6 Dos and Don’ts
When a friend is in a tight spot and asks you to lend them some money, what do you say? It can be tempting to simply say "yes" without thinking since this is someone you know and care about. However, this is not always the wisest approach.
That's not to say you should never lend money to friends—just that it is a decision you should think through first. Although your intentions are good, lending money to friends can sometimes have a negative impact on relationships if you don't approach it in the right way. With that in mind, take a look at these dos and don'ts of lending money to friends.
Do: Ask why they need the money.
A friend who is asking to borrow money should feel comfortable enough telling you why they need the money. If they are asking to borrow money to buy something frivolous or unnecessary, then lending them the money is probably not worth the risk of straining your friendship. On the other hand, if they need money for something important, like a utility bill or vet bill, it's worth considering.
Don't: Lend more than you comfortably can.
You should never sacrifice your financial well-being for someone else's. If you cannot afford to lend your friend money without putting yourself in a financial bind, don't do it. If your friend needs $5,000, but you only have $5,600 in your bank account, then sadly, you'll have to tell them you can't help or that you can only lend them a smaller amount.
Do: Agree on official terms.
Before you give your friend any money, make sure you agree on the loan term, interest rate, how much your friend will pay you back, and when payments are due. Write this down, and sign the document, perhaps even with a witness from a notary. If you just "handshake" on the terms, and your friend does not pay you back as expected, your relationship will suffer.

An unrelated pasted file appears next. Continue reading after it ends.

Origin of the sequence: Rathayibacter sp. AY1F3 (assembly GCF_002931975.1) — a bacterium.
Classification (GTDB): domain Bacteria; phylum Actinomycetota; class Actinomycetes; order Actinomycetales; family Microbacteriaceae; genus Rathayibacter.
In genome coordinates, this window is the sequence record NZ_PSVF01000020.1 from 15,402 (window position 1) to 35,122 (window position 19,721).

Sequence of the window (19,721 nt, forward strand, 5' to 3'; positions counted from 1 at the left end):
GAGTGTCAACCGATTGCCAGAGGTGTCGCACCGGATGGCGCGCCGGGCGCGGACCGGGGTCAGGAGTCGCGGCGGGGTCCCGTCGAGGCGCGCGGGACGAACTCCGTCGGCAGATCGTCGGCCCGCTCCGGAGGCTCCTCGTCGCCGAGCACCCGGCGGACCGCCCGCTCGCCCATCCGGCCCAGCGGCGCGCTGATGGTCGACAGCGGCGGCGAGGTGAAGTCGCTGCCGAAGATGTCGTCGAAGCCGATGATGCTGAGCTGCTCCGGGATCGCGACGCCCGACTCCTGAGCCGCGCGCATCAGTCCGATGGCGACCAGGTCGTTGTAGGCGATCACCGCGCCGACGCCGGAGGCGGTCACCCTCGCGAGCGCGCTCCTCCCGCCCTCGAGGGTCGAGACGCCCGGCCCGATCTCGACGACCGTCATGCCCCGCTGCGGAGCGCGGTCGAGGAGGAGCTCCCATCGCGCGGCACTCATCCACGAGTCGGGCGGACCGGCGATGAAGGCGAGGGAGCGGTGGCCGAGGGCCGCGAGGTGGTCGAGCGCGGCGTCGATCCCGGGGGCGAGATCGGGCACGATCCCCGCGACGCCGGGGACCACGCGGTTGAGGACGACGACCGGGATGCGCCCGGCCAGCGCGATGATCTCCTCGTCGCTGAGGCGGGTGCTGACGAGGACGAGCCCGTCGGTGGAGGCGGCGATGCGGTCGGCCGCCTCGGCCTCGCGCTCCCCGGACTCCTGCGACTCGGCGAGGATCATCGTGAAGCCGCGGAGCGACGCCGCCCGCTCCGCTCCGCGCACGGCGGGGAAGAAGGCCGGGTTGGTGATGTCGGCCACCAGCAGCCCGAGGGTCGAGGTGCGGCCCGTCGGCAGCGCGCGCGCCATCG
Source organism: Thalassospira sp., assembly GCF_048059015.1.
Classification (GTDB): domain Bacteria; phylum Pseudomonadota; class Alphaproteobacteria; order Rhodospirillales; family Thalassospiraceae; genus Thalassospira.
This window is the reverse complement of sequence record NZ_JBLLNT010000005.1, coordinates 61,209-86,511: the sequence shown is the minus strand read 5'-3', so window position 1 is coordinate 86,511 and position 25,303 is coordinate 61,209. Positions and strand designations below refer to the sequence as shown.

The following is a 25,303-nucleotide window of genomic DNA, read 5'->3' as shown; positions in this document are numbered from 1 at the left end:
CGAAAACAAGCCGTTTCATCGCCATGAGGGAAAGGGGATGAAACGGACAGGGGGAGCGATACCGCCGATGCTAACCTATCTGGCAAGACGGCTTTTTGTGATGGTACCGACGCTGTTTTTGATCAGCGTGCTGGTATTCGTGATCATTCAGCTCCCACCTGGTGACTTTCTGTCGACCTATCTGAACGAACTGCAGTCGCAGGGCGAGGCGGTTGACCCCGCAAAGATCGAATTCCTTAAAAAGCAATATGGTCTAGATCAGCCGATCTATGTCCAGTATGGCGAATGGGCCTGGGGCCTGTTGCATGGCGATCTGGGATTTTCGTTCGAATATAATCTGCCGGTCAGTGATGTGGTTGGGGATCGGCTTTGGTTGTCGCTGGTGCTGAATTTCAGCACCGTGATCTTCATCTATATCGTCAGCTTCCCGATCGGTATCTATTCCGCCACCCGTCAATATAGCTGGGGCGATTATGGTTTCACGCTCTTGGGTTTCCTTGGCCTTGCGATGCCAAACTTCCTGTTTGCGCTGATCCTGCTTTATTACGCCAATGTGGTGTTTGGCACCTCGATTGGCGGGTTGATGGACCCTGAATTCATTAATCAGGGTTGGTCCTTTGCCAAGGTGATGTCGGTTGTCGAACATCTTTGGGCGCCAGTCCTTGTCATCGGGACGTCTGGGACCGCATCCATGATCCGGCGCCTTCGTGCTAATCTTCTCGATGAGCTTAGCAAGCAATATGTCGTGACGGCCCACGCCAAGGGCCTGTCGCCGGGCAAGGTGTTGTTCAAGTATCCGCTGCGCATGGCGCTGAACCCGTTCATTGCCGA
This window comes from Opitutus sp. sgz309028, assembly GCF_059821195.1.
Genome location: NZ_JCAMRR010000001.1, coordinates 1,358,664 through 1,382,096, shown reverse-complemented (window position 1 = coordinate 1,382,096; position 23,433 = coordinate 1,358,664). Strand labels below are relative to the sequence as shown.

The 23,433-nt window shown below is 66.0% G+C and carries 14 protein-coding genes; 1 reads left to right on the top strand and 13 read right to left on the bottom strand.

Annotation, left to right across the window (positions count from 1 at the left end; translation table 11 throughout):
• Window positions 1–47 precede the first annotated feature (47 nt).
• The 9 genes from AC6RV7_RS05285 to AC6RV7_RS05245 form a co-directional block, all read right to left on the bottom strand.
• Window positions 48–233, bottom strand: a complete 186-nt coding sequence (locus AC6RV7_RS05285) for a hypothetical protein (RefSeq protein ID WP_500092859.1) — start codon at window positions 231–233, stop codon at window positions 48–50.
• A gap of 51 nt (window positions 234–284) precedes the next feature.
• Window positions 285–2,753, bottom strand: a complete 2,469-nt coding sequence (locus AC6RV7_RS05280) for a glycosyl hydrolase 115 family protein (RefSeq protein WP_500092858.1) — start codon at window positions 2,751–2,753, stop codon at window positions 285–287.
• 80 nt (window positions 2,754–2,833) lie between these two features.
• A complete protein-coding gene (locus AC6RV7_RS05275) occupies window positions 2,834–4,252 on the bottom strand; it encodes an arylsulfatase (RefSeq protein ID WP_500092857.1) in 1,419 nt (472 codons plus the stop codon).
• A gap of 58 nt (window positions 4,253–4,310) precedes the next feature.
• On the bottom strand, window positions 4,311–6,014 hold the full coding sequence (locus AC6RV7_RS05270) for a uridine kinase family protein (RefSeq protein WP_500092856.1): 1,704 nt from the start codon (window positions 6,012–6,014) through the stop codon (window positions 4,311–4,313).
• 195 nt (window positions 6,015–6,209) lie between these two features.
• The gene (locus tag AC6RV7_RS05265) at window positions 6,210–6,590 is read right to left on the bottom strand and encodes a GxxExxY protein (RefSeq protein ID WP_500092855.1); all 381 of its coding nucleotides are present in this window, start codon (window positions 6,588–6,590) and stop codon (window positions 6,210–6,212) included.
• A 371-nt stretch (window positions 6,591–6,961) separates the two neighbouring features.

Don't: Tell everyone else about the loan.
If you do decide to lend money to a friend, don't tell everyone else. This could be embarrassing for your friend and could harm their other relationships. Keep the loan details between the two of you and your spouses, if applicable.
Do: Consider a gift rather than a small loan.
Sometimes, if your friend only needs a small amount of money, such as a few hundred dollars, it may be better to give them the money as a gift. Don't ask or require that they pay you back. This way, there's no chance of hard feelings if they don't make good on any loan terms you may have set. A good friend will find a way to pay you back in time, whether that's with money or by helping you out of some other bind.
Don't: Lend to someone with a history of financial irresponsibility.
Finally, make sure you consider who it is that's asking you for money. Do you know this friend to be trustworthy? Have they kept their word in the past, or are they someone who has a history of making poor financial decisions and defaulting on loans. Lending money to friends who can't borrow from the bank because they've defaulted in the past is not a smart choice.
When a friend asks to borrow money, don't give an immediate answer. Take at least a day to think through the guidelines above, and then decide the best way to proceed. There is no shame in saying "no" if you can't afford the loan or think it may damage your friendship.